“We are closely monitoring the implications of these developments for the U.S. economic outlook, and, as always, we will act as appropriate to sustain the expansion,” Powell said Tuesday at a conference in Chicago.
Stocks surged after Powell’s comments Tuesday, with the Dow Jones Industrial Average jumping 400 points. Calls have escalated in recent days for the central bank to cut interest rates to help boost the economy and counter the negative effects of Trump’s trade battles with China and Mexico.
“I think it’s safe to say this is the first time Powell himself has opened the door to an actual rate cut,” said Mike Loewengart, vice president of investment strategy at E*Trade.
Wall Street investors now think there’s a 58 percent chance that the Fed will slash interest rates by the end of July, according to the CME FedWatch Tool. It’s a strong change from a month ago, when hardly anyone was predicting that interest rates would be cut this summer.
Some economists are forecasting a recession or sharp downturn if Trump moves forward with tariffs on all Chinese imports and a new tariff on all Mexican imports as soon as next week.
“Our cycle indicator has shifted out of ‘expansion’ to ‘downturn’ for the first time since 2007,” Morgan Stanley wrote in a note to clients this weekend. “This phase-change has historically meant a worse backdrop for returns and higher chances of recession or a bear market.”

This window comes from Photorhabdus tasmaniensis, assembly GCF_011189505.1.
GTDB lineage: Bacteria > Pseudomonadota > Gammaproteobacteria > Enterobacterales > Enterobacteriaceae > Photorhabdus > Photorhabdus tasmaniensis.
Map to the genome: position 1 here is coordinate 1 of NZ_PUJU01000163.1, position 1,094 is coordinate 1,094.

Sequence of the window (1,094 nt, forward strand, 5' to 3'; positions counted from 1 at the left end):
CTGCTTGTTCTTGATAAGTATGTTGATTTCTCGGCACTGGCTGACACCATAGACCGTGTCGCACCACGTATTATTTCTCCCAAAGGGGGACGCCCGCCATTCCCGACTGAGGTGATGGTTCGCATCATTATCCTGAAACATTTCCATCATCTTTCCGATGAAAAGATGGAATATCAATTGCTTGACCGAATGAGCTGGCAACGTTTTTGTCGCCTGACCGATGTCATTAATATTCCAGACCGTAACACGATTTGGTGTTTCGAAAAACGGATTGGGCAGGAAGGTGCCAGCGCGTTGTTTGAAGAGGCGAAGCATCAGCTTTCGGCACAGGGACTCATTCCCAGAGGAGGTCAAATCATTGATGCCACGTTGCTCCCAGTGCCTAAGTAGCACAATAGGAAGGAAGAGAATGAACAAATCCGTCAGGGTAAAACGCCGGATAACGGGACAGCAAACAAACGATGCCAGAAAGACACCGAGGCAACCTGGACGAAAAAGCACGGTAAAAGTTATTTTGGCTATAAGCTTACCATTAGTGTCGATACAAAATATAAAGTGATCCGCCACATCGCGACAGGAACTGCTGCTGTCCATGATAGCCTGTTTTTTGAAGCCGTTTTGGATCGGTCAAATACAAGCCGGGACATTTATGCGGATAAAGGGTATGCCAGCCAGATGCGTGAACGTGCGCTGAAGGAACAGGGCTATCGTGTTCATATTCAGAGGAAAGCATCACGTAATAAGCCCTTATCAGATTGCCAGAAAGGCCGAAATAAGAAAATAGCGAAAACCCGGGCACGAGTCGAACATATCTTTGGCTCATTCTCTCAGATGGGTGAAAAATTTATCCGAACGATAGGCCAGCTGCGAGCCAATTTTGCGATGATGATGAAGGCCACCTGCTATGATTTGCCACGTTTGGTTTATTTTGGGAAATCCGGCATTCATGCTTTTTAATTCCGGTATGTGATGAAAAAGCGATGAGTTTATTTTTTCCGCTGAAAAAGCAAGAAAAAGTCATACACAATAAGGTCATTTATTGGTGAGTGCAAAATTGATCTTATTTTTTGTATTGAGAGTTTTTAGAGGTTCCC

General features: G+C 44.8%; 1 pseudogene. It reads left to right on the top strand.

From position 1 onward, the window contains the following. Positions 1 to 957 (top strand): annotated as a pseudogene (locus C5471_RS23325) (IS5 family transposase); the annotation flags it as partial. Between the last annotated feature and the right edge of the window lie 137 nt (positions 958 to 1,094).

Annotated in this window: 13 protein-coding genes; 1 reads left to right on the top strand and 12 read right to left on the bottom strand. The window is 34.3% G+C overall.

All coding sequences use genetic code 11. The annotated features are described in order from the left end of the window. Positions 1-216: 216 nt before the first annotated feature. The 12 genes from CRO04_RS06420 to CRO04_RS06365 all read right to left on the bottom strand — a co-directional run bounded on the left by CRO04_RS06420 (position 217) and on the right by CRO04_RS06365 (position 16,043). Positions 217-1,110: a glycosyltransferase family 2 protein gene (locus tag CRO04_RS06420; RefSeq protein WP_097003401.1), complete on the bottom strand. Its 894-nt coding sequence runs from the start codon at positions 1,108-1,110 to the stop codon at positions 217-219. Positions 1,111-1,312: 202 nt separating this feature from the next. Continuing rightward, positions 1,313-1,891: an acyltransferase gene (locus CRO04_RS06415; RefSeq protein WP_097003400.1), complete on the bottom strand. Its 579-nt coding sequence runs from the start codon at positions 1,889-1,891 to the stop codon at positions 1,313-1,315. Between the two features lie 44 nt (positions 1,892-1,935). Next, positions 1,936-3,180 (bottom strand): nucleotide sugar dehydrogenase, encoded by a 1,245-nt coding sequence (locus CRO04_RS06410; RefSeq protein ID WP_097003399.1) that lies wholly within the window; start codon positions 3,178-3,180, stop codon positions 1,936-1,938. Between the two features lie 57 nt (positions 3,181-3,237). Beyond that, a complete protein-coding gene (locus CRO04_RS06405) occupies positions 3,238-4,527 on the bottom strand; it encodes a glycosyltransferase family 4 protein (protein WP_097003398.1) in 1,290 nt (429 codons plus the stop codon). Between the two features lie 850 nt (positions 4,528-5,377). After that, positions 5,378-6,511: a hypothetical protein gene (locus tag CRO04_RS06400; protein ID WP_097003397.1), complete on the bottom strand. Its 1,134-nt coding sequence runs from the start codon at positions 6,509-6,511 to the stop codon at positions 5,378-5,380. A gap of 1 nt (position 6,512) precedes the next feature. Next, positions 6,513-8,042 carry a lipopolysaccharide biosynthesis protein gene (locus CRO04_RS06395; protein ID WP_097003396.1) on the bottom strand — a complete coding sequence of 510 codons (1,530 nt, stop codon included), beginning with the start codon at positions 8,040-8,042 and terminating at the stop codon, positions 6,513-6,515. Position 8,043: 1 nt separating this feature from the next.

Trump has repeatedly urged the central bank to cut interest rates and has tried to nominate additional Fed governors who support his view that rates should be lower.
The Fed’s committee that sets interest rates will meet next on June 18-19, but the central bank is widely expected not to act yet, as it is still unclear whether Trump will move ahead with additional tariffs that he has threatened to put on China and Mexico.
“We don’t know how or when these issues will be resolved,” Powell said Tuesday.
Another Fed leader was even more direct this week in saying a rate cut may be needed soon.
“The direct effects of trade restrictions on the U.S. economy are relatively small, but the effects through global financial markets may be larger,” St. Louis Fed President James Bullard said Monday at a talk in Chicago. “A downward policy rate adjustment may be warranted soon.”
The U.S. benchmark interest rate is currently 2.25 percent to 2.5 percent.